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Op. 32, is a seven-movement orchestral suite by the English composer Gustav Holst, written between 1914 and 1916. Each movement of the suite is named after a planet of the Solar System and its corresponding astrological character as defined by Holst. With the exception of Earth, which is not observed in astrological practice, all the planets are represented.
The idea of the work was suggested to Holst by Clifford Bax, who introduced him to astrology when the two were part of a small group of English artists holidaying in Majorca in the spring of 1913; Holst became quite a devotee of the subject, and liked to cast his friends&apos; horoscopes for fun.
The suite has seven movements, each named after a planet and its corresponding astrological character:
1. Mars, the Bringer of War (00:00 - 07:21)
2. Venus, the Bringer of Peace (07:22 - 15:59);
3. Mercury, the Winged Messenger (16:00 - 19:51);
4. Jupiter, the Bringer of Jollity (19:52 - 27:49);
5. Saturn, the Bringer of Old Age (27:50 - 36:31);
6. Uranus, the Magician (36:32 - 42:14)
7. Neptune, the Mystic (42:15 - 49:01).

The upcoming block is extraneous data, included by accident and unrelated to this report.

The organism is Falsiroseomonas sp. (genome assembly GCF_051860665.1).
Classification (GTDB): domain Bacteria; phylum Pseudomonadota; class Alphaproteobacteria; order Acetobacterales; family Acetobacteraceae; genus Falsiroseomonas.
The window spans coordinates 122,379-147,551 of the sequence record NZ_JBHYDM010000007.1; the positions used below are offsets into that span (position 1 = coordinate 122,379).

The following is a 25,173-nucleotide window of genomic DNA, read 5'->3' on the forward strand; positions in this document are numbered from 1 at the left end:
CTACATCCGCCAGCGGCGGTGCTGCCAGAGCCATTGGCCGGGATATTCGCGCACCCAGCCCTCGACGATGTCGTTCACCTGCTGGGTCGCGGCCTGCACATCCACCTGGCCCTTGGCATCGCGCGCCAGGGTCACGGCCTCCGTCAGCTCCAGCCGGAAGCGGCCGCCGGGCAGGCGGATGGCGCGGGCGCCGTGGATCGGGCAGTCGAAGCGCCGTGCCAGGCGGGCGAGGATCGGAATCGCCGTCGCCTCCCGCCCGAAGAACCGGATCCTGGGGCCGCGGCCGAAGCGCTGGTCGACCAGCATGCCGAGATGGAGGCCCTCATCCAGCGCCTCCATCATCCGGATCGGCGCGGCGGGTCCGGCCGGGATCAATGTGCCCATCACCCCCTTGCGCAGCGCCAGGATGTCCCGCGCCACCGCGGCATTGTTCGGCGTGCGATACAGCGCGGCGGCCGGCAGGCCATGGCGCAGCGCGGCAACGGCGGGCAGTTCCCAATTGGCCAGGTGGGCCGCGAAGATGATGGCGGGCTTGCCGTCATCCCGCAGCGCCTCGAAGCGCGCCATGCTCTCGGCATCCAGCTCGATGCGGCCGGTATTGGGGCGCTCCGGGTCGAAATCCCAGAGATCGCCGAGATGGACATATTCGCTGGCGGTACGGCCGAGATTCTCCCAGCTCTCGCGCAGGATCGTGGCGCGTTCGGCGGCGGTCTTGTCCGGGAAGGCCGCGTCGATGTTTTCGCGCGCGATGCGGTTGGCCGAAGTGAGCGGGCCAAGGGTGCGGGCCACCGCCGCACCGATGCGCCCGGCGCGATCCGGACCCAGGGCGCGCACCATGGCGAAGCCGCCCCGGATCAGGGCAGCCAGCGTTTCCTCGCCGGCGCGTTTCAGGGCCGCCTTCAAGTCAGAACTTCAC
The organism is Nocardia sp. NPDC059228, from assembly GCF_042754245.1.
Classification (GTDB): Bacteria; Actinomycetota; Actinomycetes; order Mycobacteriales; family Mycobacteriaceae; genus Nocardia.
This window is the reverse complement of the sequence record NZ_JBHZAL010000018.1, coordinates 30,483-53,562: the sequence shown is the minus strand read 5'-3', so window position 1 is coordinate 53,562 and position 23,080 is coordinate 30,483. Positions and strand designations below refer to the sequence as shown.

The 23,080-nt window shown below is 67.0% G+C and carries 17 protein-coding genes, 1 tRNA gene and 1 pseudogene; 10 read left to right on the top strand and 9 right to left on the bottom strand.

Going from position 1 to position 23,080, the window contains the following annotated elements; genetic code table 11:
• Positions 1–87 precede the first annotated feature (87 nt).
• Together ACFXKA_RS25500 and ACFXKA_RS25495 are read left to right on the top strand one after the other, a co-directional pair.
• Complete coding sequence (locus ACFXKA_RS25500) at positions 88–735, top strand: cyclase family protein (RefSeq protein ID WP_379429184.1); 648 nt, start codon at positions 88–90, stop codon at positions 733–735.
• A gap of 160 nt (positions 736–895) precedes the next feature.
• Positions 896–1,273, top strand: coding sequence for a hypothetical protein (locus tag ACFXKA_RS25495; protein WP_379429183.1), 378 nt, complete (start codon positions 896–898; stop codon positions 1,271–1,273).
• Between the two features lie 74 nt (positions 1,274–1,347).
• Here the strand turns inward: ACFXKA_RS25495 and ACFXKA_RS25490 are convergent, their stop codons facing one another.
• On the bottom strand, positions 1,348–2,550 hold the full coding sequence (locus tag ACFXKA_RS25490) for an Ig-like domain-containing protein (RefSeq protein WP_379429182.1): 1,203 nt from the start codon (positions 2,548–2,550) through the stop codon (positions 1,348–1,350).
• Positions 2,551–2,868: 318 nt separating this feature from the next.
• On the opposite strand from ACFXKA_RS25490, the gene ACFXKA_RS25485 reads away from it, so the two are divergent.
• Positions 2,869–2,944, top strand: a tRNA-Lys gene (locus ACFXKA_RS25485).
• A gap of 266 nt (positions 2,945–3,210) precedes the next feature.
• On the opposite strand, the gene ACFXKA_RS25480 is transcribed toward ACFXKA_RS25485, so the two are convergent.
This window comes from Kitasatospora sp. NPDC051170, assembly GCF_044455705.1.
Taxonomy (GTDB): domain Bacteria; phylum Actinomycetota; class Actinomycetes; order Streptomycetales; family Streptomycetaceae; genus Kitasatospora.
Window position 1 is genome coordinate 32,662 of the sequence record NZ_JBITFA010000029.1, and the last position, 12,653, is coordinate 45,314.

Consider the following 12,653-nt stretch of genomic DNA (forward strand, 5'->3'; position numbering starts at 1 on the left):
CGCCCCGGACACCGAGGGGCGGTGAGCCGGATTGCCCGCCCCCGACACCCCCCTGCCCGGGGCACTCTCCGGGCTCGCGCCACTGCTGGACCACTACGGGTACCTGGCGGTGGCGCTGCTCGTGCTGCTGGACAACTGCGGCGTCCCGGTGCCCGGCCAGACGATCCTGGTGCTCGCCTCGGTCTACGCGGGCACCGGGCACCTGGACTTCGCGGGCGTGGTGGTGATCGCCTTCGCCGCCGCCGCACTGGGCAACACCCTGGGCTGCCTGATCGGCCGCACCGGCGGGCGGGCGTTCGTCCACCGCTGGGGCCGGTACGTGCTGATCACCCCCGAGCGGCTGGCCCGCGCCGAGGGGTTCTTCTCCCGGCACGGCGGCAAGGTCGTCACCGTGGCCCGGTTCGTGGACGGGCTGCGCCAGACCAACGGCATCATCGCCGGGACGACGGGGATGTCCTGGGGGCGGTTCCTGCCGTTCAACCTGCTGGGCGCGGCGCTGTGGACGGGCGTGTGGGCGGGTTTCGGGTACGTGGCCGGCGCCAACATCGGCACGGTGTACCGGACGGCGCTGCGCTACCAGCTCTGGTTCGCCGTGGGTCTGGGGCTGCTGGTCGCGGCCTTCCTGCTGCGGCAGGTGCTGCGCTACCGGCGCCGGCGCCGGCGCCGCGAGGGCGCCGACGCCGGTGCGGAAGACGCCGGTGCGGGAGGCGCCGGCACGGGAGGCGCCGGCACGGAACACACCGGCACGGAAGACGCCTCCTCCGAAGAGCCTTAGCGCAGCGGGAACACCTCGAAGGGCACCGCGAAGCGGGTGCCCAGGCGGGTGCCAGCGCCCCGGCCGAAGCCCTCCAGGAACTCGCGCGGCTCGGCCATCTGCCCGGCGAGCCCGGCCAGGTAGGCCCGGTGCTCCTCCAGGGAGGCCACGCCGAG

Holst&apos;s original title (clearly seen on the handwritten full score) was &quot;Seven Pieces for Large Orchestra&quot;. he orchestral premiere of The Planets suite, conducted at Holst&apos;s request by Adrian Boult, was held at short notice on 29 September 1918, during the last weeks of World War I, in the Queen&apos;s Hall with the financial support of Holst&apos;s friend and fellow composer Henry Balfour Gardiner. It was hastily rehearsed; the musicians of the Queen&apos;s Hall Orchestra first saw the complicated music only two hours before the performance, and the choir for &quot;Neptune&quot; was recruited from pupils from St Paul&apos;s Girls&apos; School (where Holst taught). It was a comparatively intimate affair, attended by around 250 invited associates, but Holst regarded it as the public premiere, inscribing Boult&apos;s copy of the score, &quot;This copy is the property of Adrian Boult who first caused the Planets to shine in public and thereby earned the gratitude of Gustav Holst.&quot;
Conductor: Andrè Previn &amp; Royal Philharmonic Orchestra